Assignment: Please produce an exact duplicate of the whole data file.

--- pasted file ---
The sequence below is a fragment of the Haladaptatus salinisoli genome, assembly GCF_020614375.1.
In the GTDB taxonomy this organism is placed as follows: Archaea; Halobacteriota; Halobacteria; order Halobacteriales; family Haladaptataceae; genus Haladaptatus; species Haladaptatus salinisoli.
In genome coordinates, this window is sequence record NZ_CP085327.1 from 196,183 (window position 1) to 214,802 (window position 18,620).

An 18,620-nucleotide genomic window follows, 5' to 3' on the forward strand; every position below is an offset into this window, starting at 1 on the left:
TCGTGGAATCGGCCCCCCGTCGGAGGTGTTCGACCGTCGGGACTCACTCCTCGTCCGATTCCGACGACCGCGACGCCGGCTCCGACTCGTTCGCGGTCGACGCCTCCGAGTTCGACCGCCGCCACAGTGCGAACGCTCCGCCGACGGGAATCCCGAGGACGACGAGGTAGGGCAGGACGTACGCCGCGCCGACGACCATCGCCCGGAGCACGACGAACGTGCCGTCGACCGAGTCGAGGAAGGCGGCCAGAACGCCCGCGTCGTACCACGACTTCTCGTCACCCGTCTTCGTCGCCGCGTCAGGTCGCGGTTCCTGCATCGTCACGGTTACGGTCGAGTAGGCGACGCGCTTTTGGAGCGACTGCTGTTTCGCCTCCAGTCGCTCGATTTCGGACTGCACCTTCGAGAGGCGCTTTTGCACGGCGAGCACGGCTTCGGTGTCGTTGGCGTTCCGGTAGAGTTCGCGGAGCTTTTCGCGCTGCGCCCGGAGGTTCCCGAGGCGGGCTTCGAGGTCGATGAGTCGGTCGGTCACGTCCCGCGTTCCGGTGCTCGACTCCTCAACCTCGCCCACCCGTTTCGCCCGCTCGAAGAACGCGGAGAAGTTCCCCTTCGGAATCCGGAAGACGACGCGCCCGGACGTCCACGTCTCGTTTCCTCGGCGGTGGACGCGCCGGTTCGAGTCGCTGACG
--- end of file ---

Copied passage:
The sequence below is a fragment of the Haladaptatus salinisoli genome, assembly GCF_020614375.1.
In the GTDB taxonomy this organism is placed as follows: Archaea; Halobacteriota; Halobacteria; order Halobacteriales; family Haladaptataceae; genus Haladaptatus; species Haladaptatus salinisoli.
In genome coordinates, this window is sequence record NZ_CP085327.1 from 196,183 (window position 1) to 214,802 (window position 18,620).

An 18,620-nucleotide genomic window follows, 5' to 3' on the forward strand; every position below is an offset into this window, starting at 1 on the left:
TCGTGGAATCGGCCCCCCGTCGGAGGTGTTCGACCGTCGGGACTCACTCCTCGTCCGATTCCGACGACCGCGACGCCGGCTCCGACTCGTTCGCGGTCGACGCCTCCGAGTTCGACCGCCGCCACAGTGCGAACGCTCCGCCGACGGGAATCCCGAGGACGACGAGGTAGGGCAGGACGTACGCCGCGCCGACGACCATCGCCCGGAGCACGACGAACGTGCCGTCGACCGAGTCGAGGAAGGCGGCCAGAACGCCCGCGTCGTACCACGACTTCTCGTCACCCGTCTTCGTCGCCGCGTCAGGTCGCGGTTCCTGCATCGTCACGGTTACGGTCGAGTAGGCGACGCGCTTTTGGAGCGACTGCTGTTTCGCCTCCAGTCGCTCGATTTCGGACTGCACCTTCGAGAGGCGCTTTTGCACGGCGAGCACGGCTTCGGTGTCGTTGGCGTTCCGGTAGAGTTCGCGGAGCTTTTCGCGCTGCGCCCGGAGGTTCCCGAGGCGGGCTTCGAGGTCGATGAGTCGGTCGGTCACGTCCCGCGTTCCGGTGCTCGACTCCTCAACCTCGCCCACCCGTTTCGCCCGCTCGAAGAACGCGGAGAAGTTCCCCTTCGGAATCCGGAAGACGACGCGCCCGGACGTCCACGTCTCGTTTCCTCGGCGGTGGACGCGCCGGTTCGAGTCGCTGACG